Stack Overflow is a community of 4.7 million programmers, just like you, helping each other.

Join them; it only takes a minute:

Sign up
Join the Stack Overflow community to:
  1. Ask programming questions
  2. Answer and help your peers
  3. Get recognized for your expertise

In Felix's Node.js Style Guide it says:

Do not extend the prototypes of any objects, especially native ones. There is a special place in hell waiting for you if you don't obey this rule.

This article also made me question the uses of prototypes. If you are going to add a method later on in the code, why not just add it in the original constructor?

So, when is it ever necessary to extend the prototype of an object?

share|improve this question
up vote 32 down vote accepted

No, prototypes are not bad. Quite the opposite, JavaScript is a prototypal language and prototypes are how you are supposed to extend objects.

The quote is against extending Object.prototype specifically. Not "An object's prototype". Everything in JavaScript inherits from Object, so messing with its prototype effects everything. It breaks for(var n in obj){ loops and is just annoying.

That's the only thing against prototypes -- they show up in for-in loops. Other than that, they are, BY FAR, the best performing way to extend objects in JS.

As for why -- Adding objects in the constructor, say:

function myClass(){
    this.someMethod = function(){ ... }

means you will have a seperate function for every instance of the class. Doing it via a prototype:

myClass.prototype.someMethod = function(){ ... }

means there will only ever be one copy of that function. Much more memory efficient, and allows for hot-editing of the language. Let's say you want to edit String.prototype, for instance:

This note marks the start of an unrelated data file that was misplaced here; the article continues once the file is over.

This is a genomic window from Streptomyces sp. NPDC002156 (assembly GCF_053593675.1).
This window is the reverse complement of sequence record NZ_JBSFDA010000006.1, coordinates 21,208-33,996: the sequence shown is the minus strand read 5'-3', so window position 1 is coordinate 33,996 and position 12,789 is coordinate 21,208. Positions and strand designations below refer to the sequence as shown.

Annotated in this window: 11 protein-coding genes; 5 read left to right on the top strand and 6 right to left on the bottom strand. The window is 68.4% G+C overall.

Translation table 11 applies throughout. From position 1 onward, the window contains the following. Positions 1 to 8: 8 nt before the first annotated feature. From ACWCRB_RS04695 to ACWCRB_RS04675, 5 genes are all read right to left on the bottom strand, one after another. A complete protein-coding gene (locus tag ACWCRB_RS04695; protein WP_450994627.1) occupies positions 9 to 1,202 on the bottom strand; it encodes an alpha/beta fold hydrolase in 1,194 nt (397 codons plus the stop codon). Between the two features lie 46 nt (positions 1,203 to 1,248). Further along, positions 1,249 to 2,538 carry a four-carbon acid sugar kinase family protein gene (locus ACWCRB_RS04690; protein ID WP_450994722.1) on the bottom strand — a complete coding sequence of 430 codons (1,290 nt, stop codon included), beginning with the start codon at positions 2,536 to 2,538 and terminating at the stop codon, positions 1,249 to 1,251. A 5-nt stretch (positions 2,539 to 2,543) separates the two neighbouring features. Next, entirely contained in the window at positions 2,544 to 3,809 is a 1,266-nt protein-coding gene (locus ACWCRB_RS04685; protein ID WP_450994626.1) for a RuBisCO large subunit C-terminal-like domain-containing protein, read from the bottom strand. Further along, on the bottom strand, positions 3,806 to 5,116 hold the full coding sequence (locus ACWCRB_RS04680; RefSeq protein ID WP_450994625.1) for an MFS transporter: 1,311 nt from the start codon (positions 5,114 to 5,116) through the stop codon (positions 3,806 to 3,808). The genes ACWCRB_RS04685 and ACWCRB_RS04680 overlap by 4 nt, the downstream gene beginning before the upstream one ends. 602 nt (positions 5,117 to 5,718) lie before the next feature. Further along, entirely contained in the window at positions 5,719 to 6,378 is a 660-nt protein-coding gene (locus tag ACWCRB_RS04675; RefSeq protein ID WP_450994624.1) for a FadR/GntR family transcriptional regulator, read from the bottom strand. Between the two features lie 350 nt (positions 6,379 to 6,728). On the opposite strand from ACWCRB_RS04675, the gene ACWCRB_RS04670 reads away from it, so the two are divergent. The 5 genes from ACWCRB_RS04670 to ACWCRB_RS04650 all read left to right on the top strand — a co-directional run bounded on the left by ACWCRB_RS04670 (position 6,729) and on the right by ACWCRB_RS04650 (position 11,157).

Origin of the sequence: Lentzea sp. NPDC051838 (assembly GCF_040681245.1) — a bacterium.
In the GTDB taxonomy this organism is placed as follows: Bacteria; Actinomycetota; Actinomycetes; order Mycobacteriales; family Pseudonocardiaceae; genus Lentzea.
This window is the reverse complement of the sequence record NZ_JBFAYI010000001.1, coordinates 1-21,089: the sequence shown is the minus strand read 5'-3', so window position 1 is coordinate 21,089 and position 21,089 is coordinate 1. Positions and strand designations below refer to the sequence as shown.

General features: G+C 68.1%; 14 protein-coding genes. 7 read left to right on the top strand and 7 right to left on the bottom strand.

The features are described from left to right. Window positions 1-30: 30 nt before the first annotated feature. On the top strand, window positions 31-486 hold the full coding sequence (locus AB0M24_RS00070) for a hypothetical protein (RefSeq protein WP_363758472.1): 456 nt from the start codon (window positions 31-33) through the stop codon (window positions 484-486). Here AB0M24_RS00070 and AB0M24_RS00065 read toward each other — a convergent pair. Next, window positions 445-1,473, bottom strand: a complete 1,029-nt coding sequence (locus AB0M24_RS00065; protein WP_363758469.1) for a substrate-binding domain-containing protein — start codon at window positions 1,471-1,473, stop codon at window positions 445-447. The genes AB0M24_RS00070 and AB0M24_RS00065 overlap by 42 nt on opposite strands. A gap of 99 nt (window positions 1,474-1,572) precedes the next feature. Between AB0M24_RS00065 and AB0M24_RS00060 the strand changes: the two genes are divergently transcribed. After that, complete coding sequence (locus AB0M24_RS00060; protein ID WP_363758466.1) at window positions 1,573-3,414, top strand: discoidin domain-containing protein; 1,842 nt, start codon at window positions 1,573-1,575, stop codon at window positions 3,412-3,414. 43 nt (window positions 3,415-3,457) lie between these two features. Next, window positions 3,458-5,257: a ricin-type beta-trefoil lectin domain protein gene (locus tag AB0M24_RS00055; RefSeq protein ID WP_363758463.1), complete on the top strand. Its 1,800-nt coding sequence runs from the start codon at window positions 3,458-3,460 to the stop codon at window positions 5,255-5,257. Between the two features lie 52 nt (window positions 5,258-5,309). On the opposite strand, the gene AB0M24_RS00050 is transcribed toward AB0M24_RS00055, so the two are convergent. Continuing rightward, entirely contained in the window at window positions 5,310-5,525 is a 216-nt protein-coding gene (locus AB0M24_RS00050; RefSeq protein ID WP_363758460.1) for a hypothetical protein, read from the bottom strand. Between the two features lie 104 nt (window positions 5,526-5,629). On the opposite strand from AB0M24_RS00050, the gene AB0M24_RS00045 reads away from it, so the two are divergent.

String.prototype.trim = function(){ ... }

If you just added that to the constructor somehow, existing strings would not have the .trim() method, so the code: navigator.userAgent.trim() would not work since navigator.userAgent was defined before you added your trim() method.

And that article is just Tim being anal and paranoid. Ignore it :) As long as you don't forget to type new myClass() instead of just myClass(), you won't have any issues.

share|improve this answer
Ah, thanks a bunch for the awesome explanation. That answered a lot of my questions. – Kevin McTigue Apr 7 '11 at 3:37
That was w Nice answer! – some Apr 7 '11 at 3:54
In your first example using myClass(), you said that it creates a new function for each instance. Does that still apply if instead of using this.someMethod, I used return { someMethod: function(){} } – Kevin McTigue Apr 7 '11 at 13:00
@Kevin McTigue - I wrote this like 5 years ago; if you're still confused, let me know:… – zyklus Apr 7 '11 at 17:48

Do not extend the prototypes of any objects, especially native ones.

When you extend native objects, like for example string that could be a problem because users are expecting some behavior from that object, but are getting different results. They could get a hard time debugging this..

share|improve this answer

Your Answer


By posting your answer, you agree to the privacy policy and terms of service.

Not the answer you're looking for? Browse other questions tagged or ask your own question.